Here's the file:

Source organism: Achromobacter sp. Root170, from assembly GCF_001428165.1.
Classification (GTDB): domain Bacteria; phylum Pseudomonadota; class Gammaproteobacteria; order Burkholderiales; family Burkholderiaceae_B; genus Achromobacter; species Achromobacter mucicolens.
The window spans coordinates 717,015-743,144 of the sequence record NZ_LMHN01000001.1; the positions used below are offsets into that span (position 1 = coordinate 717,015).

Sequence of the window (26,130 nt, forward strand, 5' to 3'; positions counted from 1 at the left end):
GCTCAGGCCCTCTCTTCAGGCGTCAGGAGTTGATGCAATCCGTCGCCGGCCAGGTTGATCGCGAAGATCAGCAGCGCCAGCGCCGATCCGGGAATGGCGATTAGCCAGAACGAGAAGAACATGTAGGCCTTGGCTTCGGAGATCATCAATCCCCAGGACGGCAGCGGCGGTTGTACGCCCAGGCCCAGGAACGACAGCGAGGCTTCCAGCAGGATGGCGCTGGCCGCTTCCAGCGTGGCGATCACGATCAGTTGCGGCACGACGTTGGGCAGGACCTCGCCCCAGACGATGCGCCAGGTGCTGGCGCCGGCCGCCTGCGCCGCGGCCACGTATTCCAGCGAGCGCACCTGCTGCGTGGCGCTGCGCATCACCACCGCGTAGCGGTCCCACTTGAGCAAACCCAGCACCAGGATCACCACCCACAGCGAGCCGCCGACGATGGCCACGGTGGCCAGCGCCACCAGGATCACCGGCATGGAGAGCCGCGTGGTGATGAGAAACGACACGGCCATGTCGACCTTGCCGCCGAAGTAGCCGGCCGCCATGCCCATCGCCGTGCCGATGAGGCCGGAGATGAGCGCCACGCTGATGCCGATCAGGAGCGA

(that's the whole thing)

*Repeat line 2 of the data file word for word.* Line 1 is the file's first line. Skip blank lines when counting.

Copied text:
Classification (GTDB): domain Bacteria; phylum Pseudomonadota; class Gammaproteobacteria; order Burkholderiales; family Burkholderiaceae_B; genus Achromobacter; species Achromobacter mucicolens.